Instead of – why does this always happen to me? How about – What’s the payoff for me in creating this experience over and over? What benefit am I getting?
Instead of – Why can’t I get what I want? How about – What can I learn from what I am getting and how can I experiment with different responses to achieve different outcomes?
Instead of – What am I doing wrong? How about – what am I doing right? And how are my expectations creating this result?
Instead of – Why do I have to work so hard (or why is life so hard)? How about – how am I creating my own suffering? How could I think about these circumstances differently so I can move out of suffering and begin to enjoy this process?
Instead of – Why are there always these obstacles in front of me? How about – what are some new and different (out-of-the-box) ways to get around these obstacles? Who can help me with this? What are the most outrageous possible solutions to this problem?
If your questions focus on the value, the learning, the opportunities and the joy of the process and the experience, your attitude will organically shift into gratitude.
So start asking good questions, empowering questions, humorous questions and questions focused on solutions. And always, always, always, be looking for what the blessings are in each experience.
I am truly grateful that you take your precious time to read my words.
I was having dinner with a client and two new friends the other night. And we were talking about values and Ben Franklin’s Virtues.
Senia, a positive psychology coach, chimed in that she had used her name to create an anagram for her values. And then we were off! So we all came up with a Values Anagram using our names! I like mine so much, that I had to share it with you!
So tell me, what do you stand for? As we all have our own unique meanings for words, over the next few posts, I’ll tell you what those words mean to me.
For the last few weeks, the conversation in almost every client session has involved how the economy may be, might be, could affect my client’s business or financial life. Is this a concern for you?
So, how do you create a prosperous living doing what you love in this (or any) economic climate?
There’s a saying floating around out there among the financial and personal growth Gurus – “I refuse to participate in the recession.” I agree with their point, but I think we can come up with an even better, more empowering mantra to keep you focused and clear in this time of challenge, uncertainty and fear.
About 80% of the status of our economy is based on what is called “confidence” in economic terms – consumer confidence, investor confidence, stock market confidence. The definition of a bull or bear market – is just that – confidence or the lack thereof. (And more than 92% of all statistics are made up.)
In fact, a famous economist, John Maynard Keynes, asserted that the Great Depression of the 1930s was largely attributable to a collapse of public confidence, which led to dramatic declines in consumer and business spending.
So what does that really mean? The health of our economy is based on our BELIEF about the health of our economy. And what do we know about beliefs? Well, they’re NOT REAL.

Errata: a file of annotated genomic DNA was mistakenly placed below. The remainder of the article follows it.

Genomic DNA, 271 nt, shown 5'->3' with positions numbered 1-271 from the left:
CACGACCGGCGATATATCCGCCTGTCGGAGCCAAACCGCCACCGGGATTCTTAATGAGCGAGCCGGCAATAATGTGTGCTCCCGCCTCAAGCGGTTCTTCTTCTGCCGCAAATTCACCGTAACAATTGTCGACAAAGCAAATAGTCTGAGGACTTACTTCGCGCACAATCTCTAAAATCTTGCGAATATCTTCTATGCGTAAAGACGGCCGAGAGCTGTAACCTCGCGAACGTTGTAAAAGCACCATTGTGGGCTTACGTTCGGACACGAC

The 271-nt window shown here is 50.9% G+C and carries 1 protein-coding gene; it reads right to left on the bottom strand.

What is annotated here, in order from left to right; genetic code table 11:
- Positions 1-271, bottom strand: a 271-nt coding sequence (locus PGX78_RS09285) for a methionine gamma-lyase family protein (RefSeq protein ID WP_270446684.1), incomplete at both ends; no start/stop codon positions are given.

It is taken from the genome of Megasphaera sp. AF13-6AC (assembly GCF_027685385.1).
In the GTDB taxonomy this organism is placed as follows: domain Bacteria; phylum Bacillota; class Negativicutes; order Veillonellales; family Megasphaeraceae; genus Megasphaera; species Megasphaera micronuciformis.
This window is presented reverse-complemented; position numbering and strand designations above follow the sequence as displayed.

So, while most of the country is choosing to believe in the recession, does that belief serve you in your efforts to build a prosperous business? I don’t think so!
Now, as I mentioned in my introduction, the Gurus are advising this mantra – I refuse to participate in the recession. While I agree with their intention, I disagree with their choice of phrase.
First of all – when you look at that sentence, what is the word that keeps popping up? Recession. You have to remember how the brain works – it doesn’t get negative commands. So, what are you telling it? Recession, recession, recession!
My other problem with this phrase? It’s reactionary. It’s coming from a place of victim. It’s, frankly, buying into the beliefs of the majority and then saying, “No.” to those beliefs. What you resist persists. You’re just feeding more energy into those beliefs.
What is the state of mind or belief that will create a sense of freedom, joy and lightness? What is the context that will motivate you into action to build your prosperous business?
How about – “I am in charge of my own prosperity.” Or “My success is a reflection of my beliefs, intentions and actions” Or “I trust in the abundant universe.” Or “My every action is drawing me closer to my Vision (oh, and you want to very specific about that Vision!).
In other words – if you refuse to participate in the recession – what ARE you participating in? “I am creating my prosperity with each breath.” Use one of these, or come up with a phrase that works for you.
How do you know it works for you? Say it out loud and check how you feel! If you feel better, if it’s easier to breath freely, if it puts a smile on your face and revs up your engine to get into action – well, then it works for you!
So, create a positively focused context, use it as your mantra and get busy creating your prosperity!
Last week, in the Artist’s EDGE Membership Q&A call, I fielded an interesting question about procrastination.
How do you get yourself to do the things you’re afraid to do?
It’s one thing to take the BIG SCARY steps. You can work yourself up to take those actions, holding your breath and leaping. But what about the day-to-day things, the small scary steps? How do you motivate yourself each and every day to take those small steps which feel so hard?
It’s been said, “Do what you fear, until you fear it no more.” And it’s true that repetition of a feared action will lessen your fear of it. But how do you get started? How do you get yourself to do it, over and over, while it still feels scary and hard? This requires a different kind of courage. This brand of courage requires perseverance and tenacity and a certain kind of stubbornness.
Here are a few tricks that work for me:
Just like writing this blog post – not so hard, right? Phew!